As Dreyfuss and Djedaini indicate, most studies have found a greater incidence of ventilator-associated pneumonia with a longer duration of mechanical ventilation. Our pneumonia rate was 3.9% for patients whose lungs were ventilated 10 days or less (4.2% in the control group and 3.7% in the study group) and 12% for patients whose lungs were ventilated more than 10 days (14% in the control group and 10% in the study group). However, when controlling for the duration of mechanical ventilation, the pneumonia rate was 13.9/1,000 ventilator days for patients ventilated 10 days or less (14.7/1,000 days in the control group and 13.1/1,000 in the study group) and 5.4/1,000 ventilator days for patients ventilated more than 10 days (5.9/1,000 days in the control group and 4.8/1,000 in the study group). Although Dreyfuss and Djedaini are correct in their suggestion that patients whose lungs are mechanically ventilated for longer periods of time are more likely to develop a ventilator-associated pneumonia, investigation of this issue was beyond the scope of our study and cannot be explored in retrospect from the data we collected. Further, we do not believe that mortality associated with 48-h or 7-day circuit changes adds anything to our study design because of the multifactorial nature of mortality.
Dreyfuss and Djedaini take issue with our statement regarding the statistical power of their study. They argue that confidence intervals are more appropriate when interpreting data. Our point was that the sample size in previous studies was relatively small. [1,2]Statistically, this could be reflected as a low statistical power or as a wide confidence interval. The confidence intervals reported by Dreyfuss et al. are very wide. [1,2]In their first paper, the confidence intervals are 16.9-49.3% for the control group (48-h circuit changes) and 13.248.7% for the study group (no circuit changes). In other words, it is statistically possible that the pneumonia rate in the control group was 20%, and the pneumonia rate in the study group was 40%. The only way to resolve this concern is to increase the sample size, which will narrow the confidence limits and increase the statistical power. Comparison of the Dreyfuss et al. [1,2]studies further illustrates the issue related to small sample sizes. In the first study, the overall ventilator-associated pneumonia rate was about 30%, whereas it is only about 10% in the second study. This might cause one to question whether the subjects in these two studies represent the same population of patients. However, it is likely that these data represent the same population of patients because of the overlap of confidence intervals between the two studies. Statistically, one cannot rule out the possibility that the pneumonia rates would have been similar in the two studies if the sample size was large enough.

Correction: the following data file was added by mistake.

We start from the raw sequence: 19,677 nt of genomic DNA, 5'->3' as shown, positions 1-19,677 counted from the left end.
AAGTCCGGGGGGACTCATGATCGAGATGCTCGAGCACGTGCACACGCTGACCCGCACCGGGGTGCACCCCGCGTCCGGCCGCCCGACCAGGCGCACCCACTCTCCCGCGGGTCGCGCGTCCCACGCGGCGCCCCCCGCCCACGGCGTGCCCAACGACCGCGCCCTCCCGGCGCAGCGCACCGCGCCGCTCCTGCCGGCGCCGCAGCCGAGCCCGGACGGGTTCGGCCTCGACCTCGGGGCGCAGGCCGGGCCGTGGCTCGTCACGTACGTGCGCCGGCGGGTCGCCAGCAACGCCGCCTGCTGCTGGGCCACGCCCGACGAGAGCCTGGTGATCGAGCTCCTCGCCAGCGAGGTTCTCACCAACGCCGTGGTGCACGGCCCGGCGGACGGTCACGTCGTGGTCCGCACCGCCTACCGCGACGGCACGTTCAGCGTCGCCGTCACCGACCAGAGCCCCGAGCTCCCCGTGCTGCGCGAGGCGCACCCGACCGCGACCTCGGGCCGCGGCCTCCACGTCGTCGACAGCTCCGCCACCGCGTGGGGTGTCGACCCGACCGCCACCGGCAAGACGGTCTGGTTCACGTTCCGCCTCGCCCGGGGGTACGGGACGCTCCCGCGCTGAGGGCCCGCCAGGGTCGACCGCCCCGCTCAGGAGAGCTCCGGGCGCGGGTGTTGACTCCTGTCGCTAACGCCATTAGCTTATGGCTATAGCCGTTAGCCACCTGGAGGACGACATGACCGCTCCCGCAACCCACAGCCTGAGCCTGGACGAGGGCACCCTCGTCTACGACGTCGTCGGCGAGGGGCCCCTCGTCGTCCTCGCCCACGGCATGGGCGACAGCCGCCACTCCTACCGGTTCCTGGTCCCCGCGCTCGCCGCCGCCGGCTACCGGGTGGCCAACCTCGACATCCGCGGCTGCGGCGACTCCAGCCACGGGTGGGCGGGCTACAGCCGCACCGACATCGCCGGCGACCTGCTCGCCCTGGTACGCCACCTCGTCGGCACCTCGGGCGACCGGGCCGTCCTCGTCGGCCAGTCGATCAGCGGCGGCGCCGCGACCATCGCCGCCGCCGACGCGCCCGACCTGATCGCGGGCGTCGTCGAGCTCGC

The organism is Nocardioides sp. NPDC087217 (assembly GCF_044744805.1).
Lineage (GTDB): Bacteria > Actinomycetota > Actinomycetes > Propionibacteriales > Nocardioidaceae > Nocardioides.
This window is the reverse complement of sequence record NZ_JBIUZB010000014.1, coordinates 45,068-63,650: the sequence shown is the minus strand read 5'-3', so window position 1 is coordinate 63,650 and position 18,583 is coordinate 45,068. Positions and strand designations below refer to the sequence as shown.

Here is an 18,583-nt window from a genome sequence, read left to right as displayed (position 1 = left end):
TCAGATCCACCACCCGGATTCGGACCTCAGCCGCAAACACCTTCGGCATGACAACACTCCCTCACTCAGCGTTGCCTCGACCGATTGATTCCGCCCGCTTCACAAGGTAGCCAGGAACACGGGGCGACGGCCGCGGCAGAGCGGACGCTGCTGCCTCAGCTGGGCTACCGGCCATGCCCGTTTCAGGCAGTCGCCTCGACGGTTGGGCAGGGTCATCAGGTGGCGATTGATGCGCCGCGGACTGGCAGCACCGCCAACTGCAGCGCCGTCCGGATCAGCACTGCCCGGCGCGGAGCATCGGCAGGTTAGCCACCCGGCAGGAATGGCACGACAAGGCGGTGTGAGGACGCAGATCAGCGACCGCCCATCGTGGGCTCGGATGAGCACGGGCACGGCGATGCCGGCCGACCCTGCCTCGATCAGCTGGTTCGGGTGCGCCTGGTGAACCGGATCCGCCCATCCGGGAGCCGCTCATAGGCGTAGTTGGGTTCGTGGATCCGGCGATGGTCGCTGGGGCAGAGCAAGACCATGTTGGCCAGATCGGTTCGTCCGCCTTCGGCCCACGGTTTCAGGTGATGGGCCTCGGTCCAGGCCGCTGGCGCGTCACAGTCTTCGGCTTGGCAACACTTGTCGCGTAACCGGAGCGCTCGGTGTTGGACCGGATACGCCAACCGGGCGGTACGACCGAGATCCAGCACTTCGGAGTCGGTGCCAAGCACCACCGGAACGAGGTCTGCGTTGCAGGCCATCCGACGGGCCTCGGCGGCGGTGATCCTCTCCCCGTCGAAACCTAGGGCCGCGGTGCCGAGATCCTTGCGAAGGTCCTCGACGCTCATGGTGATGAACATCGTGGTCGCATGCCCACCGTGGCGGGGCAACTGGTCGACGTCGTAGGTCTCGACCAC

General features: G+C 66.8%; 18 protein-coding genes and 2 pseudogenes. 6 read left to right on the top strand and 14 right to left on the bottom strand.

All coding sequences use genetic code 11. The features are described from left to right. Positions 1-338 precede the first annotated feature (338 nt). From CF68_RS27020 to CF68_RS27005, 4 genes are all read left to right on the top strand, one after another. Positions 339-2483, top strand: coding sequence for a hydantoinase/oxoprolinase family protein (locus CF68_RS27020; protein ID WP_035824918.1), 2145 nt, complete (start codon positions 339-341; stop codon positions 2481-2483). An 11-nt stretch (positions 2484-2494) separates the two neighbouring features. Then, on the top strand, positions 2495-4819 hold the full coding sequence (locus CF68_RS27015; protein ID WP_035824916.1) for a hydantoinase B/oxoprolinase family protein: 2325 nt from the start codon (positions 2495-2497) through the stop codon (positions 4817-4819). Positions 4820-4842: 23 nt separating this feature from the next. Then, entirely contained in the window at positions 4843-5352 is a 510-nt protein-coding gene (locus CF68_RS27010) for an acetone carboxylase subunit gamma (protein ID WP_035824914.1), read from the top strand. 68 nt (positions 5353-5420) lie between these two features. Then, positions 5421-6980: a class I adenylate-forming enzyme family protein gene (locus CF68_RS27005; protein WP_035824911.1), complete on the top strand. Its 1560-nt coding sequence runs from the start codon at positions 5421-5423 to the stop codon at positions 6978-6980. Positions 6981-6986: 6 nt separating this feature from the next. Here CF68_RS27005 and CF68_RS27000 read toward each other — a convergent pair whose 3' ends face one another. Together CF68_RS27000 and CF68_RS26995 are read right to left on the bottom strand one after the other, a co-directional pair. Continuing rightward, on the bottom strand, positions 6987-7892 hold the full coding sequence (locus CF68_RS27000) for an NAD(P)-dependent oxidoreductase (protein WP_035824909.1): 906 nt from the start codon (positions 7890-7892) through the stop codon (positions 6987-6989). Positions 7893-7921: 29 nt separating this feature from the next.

Although our study and that conducted by Dreyfuss et al. are methodologically different, we believe that our studies are complimentary, and each adds credibility to the other. Despite different study designs, our conclusions are similar. That is, ventilator circuits can be changed at 7-day or longer intervals, thus reducing costs without detriment to the patient.
Dean Hess, Ph.D., R.R.T., Research Coordinator, Department of Respiratory Care, Massachusetts General Hospital, Instructor in Anesthesia, Harvard Medical School
Robert M. Kacmarek, Ph.D., R.R.T., Director of Respiratory Care, Massachusetts General Hospital, Assistant Professor of Anesthesia, Harvard Medical School, Respiratory Care, Ellison 401, Massachusetts General Hospital Boston, Massachusetts 02114
(Accepted for publication July 14, 1995.)